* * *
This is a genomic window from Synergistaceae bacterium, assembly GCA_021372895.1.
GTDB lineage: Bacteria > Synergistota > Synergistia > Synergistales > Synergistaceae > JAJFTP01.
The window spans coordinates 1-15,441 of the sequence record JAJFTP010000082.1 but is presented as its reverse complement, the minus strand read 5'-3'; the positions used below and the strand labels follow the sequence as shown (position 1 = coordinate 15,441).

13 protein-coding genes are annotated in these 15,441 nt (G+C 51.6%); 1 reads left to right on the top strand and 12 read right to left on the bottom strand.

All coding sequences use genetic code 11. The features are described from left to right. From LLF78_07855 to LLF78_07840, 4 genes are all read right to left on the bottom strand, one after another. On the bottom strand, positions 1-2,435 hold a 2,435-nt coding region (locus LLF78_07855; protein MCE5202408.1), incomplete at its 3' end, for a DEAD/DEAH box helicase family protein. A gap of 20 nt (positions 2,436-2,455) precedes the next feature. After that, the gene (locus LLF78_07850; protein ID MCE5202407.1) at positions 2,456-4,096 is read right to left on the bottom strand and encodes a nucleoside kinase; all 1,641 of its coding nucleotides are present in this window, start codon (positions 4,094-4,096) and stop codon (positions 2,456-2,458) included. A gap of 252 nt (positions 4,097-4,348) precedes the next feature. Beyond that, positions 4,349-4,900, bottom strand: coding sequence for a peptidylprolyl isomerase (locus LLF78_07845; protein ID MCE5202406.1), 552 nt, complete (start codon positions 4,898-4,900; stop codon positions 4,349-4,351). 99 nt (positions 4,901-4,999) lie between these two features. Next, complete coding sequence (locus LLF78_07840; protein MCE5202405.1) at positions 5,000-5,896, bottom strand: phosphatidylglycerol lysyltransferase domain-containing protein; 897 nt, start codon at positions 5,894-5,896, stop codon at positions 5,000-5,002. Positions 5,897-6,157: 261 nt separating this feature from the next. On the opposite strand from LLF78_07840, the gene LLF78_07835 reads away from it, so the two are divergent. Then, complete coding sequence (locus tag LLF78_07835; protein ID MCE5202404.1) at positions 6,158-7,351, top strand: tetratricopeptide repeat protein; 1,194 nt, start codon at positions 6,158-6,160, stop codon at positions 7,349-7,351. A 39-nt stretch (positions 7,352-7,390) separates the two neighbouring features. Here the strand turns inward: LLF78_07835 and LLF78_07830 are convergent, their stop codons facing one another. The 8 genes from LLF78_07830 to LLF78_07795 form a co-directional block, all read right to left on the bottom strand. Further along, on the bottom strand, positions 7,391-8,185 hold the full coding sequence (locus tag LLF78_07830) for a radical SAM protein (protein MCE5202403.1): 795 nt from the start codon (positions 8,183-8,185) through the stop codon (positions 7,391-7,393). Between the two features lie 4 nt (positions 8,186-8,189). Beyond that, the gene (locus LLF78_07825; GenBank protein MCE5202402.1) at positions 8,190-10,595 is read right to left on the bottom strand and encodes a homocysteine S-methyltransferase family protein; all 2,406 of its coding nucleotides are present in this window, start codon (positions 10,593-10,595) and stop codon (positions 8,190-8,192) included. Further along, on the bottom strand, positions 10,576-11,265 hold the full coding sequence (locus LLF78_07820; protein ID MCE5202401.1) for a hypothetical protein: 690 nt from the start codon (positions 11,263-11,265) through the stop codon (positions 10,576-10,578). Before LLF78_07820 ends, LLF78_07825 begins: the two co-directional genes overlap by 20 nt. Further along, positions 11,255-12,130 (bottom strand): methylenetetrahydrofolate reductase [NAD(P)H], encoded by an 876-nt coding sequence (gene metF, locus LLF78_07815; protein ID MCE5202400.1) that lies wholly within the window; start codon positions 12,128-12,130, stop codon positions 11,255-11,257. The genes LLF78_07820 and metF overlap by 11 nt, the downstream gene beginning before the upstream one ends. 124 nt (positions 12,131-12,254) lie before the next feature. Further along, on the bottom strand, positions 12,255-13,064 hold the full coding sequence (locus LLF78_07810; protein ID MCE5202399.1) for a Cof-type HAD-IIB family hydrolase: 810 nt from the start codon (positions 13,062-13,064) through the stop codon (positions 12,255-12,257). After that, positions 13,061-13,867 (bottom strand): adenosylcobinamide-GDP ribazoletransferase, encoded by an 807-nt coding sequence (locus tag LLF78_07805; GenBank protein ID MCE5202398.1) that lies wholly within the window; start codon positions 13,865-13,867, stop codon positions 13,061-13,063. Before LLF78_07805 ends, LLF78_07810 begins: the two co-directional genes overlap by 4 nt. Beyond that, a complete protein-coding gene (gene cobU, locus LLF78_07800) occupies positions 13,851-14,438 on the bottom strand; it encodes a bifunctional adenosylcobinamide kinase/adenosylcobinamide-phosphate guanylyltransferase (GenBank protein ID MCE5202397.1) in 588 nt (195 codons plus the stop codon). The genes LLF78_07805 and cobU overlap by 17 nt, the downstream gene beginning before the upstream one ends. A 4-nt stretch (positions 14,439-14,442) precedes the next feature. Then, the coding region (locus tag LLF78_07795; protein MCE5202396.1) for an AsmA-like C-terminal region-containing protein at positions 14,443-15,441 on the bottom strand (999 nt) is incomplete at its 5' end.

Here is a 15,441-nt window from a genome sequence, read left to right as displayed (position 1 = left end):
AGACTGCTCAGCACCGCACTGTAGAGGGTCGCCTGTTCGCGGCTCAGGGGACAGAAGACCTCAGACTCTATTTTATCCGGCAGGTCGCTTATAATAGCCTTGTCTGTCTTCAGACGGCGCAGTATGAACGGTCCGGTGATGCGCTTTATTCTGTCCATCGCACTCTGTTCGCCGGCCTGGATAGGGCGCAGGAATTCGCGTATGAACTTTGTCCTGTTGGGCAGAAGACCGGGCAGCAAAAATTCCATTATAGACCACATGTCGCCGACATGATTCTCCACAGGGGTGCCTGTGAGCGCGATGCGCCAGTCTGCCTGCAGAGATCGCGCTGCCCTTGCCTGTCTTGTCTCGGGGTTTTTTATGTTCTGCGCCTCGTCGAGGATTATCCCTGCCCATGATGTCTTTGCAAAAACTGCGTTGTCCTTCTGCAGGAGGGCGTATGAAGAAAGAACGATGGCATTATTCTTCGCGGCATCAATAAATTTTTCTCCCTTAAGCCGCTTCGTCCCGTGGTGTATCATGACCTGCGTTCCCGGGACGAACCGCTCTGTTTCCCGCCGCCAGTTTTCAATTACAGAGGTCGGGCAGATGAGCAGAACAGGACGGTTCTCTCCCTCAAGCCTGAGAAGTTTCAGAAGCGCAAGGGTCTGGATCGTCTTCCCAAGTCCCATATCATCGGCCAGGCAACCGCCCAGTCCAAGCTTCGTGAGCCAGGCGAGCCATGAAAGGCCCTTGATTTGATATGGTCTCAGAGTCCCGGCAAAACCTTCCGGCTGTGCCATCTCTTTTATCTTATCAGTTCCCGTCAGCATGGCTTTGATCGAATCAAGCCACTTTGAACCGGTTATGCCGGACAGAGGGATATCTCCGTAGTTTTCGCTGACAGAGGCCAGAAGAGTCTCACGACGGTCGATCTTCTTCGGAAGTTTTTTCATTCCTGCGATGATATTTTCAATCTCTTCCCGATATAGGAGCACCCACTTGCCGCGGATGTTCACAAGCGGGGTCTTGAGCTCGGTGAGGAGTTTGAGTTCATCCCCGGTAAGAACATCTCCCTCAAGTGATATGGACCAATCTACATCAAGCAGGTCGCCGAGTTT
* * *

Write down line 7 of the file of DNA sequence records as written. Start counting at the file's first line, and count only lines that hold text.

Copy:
AGACTGCTCAGCACCGCACTGTAGAGGGTCGCCTGTTCGCGGCTCAGGGGACAGAAGACCTCAGACTCTATTTTATCCGGCAGGTCGCTTATAATAGCCTTGTCTGTCTTCAGACGGCGCAGTATGAACGGTCCGGTGATGCGCTTTATTCTGTCCATCGCACTCTGTTCGCCGGCCTGGATAGGGCGCAGGAATTCGCGTATGAACTTTGTCCTGTTGGGCAGAAGACCGGGCAGCAAAAATTCCATTATAGACCACATGTCGCCGACATGATTCTCCACAGGGGTGCCTGTGAGCGCGATGCGCCAGTCTGCCTGCAGAGATCGCGCTGCCCTTGCCTGTCTTGTCTCGGGGTTTTTTATGTTCTGCGCCTCGTCGAGGATTATCCCTGCCCATGATGTCTTTGCAAAAACTGCGTTGTCCTTCTGCAGGAGGGCGTATGAAGAAAGAACGATGGCATTATTCTTCGCGGCATCAATAAATTTTTCTCCCTTAAGCCGCTTCGTCCCGTGGTGTATCATGACCTGCGTTCCCGGGACGAACCGCTCTGTTTCCCGCCGCCAGTTTTCAATTACAGAGGTCGGGCAGATGAGCAGAACAGGACGGTTCTCTCCCTCAAGCCTGAGAAGTTTCAGAAGCGCAAGGGTCTGGATCGTCTTCCCAAGTCCCATATCATCGGCCAGGCAACCGCCCAGTCCAAGCTTCGTGAGCCAGGCGAGCCATGAAAGGCCCTTGATTTGATATGGTCTCAGAGTCCCGGCAAAACCTTCCGGCTGTGCCATCTCTTTTATCTTATCAGTTCCCGTCAGCATGGCTTTGATCGAATCAAGCCACTTTGAACCGGTTATGCCGGACAGAGGGATATCTCCGTAGTTTTCGCTGACAGAGGCCAGAAGAGTCTCACGACGGTCGATCTTCTTCGGAAGTTTTTTCATTCCTGCGATGATATTTTCAATCTCTTCCCGATATAGGAGCACCCACTTGCCGCGGATGTTCACAAGCGGGGTCTTGAGCTCGGTGAGGAGTTTGAGTTCATCCCCGGTAAGAACATCTCCCTCAAGTGATATGGACCAATCTACATCAAGCAGGTCGCCGAGTTT